Why Do We Call Very Dark Things Jet Black?

Kara Kovalchik
Wikimedia Commons
Wikimedia Commons / Wikimedia Commons

After all, how much more black could something be? And aren’t jets typically silver in color?

Turns out that the “jet” in this case doesn’t refer to an airplane, but rather a tree—an extremely old tree of the Araucariaceae family that was buried under sediment in ancient seas during the Jurassic Period and fossilized.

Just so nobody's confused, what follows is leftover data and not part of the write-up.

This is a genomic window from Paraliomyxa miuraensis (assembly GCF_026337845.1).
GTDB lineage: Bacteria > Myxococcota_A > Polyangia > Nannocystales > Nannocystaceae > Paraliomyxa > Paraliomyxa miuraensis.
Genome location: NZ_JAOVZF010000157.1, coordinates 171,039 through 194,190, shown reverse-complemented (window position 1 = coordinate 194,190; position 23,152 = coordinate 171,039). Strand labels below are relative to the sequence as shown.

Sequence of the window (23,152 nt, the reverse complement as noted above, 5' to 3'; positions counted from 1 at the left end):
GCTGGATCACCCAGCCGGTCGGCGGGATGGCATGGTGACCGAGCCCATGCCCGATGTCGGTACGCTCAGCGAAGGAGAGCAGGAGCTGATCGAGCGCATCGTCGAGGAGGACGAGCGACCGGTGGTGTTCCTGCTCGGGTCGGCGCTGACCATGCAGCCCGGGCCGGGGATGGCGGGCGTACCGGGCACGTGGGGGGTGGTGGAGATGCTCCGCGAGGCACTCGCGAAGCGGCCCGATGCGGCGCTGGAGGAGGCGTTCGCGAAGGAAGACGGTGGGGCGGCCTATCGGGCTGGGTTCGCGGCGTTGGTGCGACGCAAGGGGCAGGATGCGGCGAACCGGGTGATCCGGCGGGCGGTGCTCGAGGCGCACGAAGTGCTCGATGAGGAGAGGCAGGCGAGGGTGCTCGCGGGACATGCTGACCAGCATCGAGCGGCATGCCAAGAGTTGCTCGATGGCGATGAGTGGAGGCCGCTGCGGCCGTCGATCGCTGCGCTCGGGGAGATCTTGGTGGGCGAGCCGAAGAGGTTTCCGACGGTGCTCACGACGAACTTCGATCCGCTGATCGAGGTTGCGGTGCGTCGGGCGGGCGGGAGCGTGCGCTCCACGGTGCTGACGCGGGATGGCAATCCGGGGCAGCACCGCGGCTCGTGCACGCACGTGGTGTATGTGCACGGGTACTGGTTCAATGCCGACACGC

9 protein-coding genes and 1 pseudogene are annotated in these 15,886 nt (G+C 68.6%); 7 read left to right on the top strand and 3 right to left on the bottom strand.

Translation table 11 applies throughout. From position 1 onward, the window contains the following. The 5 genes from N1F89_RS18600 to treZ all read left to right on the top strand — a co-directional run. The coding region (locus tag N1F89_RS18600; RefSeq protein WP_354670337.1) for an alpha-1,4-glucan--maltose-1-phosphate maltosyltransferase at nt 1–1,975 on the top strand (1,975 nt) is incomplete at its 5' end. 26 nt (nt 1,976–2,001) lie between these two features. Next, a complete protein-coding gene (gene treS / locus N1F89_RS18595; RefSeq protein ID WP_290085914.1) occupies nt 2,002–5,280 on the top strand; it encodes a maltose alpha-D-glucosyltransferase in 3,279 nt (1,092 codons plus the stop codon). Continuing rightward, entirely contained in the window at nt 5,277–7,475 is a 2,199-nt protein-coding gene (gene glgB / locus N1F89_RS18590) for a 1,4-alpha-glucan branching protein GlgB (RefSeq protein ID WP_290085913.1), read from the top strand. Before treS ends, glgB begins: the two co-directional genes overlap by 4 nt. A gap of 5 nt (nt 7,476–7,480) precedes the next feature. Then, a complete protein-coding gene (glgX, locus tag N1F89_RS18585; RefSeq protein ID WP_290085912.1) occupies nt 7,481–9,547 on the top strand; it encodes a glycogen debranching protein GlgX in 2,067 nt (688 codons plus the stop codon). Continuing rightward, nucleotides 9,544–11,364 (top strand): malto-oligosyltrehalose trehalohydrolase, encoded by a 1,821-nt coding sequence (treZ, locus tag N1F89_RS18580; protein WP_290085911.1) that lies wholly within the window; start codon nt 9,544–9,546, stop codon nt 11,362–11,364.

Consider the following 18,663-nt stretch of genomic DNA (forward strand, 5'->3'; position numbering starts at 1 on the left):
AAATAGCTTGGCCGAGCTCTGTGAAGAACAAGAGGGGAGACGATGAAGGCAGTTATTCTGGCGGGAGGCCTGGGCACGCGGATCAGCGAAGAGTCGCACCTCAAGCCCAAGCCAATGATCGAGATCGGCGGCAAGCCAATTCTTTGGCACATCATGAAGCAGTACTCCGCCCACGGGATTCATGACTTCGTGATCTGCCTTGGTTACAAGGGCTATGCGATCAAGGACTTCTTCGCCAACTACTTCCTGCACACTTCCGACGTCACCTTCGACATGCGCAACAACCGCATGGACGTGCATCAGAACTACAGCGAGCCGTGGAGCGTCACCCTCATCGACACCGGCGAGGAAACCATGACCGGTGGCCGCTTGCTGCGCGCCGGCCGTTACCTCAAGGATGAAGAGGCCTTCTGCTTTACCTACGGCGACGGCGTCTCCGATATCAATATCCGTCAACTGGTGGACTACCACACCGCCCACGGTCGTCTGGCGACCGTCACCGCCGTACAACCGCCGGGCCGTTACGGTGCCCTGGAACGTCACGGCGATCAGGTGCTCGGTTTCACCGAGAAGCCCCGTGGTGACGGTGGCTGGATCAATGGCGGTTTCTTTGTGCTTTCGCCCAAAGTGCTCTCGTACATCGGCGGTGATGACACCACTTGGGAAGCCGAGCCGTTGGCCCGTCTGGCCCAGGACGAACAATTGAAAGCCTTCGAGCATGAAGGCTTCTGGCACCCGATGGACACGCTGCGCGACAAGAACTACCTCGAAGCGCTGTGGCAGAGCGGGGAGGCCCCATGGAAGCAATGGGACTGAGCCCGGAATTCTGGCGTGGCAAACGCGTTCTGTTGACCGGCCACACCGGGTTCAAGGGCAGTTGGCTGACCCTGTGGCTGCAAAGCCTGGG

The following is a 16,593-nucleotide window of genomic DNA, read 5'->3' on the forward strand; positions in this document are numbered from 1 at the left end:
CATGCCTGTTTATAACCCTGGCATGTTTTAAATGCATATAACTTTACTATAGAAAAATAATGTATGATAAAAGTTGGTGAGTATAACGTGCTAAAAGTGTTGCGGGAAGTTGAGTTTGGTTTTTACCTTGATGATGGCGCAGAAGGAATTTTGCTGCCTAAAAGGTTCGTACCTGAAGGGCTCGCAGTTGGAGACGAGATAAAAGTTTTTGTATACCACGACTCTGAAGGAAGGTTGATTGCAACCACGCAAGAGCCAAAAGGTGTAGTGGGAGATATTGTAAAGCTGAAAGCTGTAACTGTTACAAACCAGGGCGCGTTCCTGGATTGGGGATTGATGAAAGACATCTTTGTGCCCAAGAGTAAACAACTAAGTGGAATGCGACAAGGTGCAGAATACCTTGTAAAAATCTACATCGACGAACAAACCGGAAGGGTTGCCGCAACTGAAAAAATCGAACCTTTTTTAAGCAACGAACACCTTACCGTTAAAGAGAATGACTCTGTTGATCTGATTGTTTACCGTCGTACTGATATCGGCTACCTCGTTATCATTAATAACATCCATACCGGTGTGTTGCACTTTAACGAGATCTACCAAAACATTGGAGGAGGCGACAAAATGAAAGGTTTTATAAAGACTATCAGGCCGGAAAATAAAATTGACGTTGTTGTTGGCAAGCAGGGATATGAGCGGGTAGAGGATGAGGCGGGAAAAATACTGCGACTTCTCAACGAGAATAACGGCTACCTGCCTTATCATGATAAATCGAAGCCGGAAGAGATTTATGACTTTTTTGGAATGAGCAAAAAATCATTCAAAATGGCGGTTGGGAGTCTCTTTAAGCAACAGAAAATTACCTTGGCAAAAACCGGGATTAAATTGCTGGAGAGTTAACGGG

After millions of years of high pressure decomposition, the wood turned into a hard dark-black “mineraloid” that was capable of being polished to a high, shiny luster. Jewelry made of jet gemstones was very popular in Victorian England, both as a way to ward off evil and as a symbol of mourning.